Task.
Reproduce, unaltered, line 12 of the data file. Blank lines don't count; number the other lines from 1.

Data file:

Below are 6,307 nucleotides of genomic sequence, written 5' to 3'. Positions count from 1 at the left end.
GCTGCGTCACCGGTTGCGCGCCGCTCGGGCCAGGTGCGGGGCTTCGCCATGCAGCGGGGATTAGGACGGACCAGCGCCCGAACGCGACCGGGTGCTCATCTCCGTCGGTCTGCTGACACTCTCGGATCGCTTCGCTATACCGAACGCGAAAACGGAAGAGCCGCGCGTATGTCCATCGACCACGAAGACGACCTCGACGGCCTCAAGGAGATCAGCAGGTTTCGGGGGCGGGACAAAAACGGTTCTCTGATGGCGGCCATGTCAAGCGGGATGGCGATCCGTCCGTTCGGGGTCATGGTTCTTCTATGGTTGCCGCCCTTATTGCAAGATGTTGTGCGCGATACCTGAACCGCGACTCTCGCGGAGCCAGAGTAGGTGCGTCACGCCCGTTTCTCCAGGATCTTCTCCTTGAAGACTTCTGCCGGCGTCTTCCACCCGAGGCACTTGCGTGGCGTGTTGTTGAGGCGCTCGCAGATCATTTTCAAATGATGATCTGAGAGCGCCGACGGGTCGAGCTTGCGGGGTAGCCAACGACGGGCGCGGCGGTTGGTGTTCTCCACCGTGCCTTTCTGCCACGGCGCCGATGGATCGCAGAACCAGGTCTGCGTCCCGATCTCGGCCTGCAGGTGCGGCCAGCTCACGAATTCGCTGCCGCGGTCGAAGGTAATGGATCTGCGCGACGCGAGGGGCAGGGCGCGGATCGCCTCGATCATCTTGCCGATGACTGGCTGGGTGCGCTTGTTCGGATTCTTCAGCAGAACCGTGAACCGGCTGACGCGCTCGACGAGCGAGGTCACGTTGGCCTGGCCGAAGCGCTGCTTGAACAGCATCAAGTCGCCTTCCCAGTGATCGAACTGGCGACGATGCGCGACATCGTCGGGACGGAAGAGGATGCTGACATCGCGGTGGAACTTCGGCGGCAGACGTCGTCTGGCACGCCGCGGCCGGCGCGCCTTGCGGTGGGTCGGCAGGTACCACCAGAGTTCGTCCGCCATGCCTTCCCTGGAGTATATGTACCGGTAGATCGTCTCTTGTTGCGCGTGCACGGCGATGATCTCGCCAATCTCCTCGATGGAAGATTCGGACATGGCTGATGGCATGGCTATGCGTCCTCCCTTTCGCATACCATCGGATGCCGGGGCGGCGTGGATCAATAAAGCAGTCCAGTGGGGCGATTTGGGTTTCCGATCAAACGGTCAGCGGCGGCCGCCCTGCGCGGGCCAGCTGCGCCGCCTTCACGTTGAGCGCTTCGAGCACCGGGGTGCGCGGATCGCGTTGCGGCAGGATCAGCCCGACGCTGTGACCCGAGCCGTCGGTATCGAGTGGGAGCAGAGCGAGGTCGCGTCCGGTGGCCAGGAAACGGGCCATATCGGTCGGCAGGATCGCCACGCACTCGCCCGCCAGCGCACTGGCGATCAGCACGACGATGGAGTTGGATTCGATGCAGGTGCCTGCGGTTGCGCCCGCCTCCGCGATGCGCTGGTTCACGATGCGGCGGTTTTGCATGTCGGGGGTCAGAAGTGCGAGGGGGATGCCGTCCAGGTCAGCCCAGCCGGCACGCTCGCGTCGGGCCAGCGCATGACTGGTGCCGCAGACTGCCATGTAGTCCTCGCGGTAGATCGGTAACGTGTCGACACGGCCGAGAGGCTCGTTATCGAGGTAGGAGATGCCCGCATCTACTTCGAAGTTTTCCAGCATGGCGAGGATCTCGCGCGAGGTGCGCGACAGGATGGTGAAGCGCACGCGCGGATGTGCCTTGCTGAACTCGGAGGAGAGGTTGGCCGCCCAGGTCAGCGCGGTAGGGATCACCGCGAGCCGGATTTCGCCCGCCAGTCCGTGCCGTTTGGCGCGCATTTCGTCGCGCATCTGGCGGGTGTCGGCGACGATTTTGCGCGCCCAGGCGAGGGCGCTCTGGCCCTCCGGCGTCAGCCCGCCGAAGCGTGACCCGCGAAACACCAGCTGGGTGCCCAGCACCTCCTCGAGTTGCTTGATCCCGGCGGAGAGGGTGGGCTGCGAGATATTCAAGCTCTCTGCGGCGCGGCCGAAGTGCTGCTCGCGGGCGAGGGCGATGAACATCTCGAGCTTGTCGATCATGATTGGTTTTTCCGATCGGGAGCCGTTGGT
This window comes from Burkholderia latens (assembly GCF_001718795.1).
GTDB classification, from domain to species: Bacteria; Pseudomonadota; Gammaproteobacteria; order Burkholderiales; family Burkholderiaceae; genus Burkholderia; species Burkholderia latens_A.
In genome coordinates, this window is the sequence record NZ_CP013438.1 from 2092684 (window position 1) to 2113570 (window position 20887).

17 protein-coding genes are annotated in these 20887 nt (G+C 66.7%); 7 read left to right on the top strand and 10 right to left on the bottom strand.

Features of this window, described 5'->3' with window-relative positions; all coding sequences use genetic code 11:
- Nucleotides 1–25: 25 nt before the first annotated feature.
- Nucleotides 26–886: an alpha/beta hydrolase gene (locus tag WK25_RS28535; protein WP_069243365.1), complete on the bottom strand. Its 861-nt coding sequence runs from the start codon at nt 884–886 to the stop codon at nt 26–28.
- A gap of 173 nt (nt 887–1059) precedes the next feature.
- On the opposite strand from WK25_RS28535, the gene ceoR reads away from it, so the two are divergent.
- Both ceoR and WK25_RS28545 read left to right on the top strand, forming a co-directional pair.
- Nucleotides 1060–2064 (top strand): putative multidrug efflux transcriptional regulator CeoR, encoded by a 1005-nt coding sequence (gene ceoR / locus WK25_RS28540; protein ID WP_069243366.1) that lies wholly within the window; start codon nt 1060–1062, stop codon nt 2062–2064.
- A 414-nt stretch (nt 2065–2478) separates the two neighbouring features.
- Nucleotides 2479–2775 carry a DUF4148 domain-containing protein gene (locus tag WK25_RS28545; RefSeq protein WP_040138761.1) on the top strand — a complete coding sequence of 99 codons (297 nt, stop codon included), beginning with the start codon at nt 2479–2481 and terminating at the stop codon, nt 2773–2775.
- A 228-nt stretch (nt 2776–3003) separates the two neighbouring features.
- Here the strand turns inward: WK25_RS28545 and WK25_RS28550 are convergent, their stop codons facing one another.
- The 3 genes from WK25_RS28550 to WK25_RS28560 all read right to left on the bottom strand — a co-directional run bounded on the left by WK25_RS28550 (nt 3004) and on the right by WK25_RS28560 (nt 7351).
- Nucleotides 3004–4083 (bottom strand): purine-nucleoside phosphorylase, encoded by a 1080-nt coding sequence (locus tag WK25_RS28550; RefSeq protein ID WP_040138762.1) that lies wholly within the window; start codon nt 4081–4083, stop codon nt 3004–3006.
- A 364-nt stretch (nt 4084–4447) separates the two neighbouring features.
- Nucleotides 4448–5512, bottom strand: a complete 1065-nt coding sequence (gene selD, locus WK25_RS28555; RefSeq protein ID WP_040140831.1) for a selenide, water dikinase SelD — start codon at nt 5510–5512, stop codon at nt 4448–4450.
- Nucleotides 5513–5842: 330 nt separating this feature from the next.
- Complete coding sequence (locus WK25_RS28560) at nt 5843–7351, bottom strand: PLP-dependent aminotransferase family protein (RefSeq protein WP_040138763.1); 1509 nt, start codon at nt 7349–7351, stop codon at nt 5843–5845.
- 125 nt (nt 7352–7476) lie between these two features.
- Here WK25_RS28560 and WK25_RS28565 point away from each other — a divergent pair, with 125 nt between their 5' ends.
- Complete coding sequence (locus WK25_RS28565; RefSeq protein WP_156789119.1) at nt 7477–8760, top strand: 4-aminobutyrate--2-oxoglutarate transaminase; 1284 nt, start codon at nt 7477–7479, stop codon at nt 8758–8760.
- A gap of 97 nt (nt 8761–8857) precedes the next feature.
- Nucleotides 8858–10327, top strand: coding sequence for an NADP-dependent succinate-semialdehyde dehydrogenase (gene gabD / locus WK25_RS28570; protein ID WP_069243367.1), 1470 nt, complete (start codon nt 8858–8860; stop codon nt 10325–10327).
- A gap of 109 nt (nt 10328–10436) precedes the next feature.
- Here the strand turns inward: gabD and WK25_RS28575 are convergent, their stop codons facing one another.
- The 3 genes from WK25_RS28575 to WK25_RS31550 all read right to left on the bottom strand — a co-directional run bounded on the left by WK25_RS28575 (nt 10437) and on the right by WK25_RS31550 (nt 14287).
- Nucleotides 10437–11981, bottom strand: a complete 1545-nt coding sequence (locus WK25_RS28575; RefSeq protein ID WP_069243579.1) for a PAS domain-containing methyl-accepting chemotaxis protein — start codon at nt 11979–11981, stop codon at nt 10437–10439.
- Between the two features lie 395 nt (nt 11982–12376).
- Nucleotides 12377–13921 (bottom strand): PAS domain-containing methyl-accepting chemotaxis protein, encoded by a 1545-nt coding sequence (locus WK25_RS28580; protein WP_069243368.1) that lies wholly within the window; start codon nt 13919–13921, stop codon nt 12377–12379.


- Both ceoR and WK25_RS28545 read left to right on the top strand, forming a co-directional pair.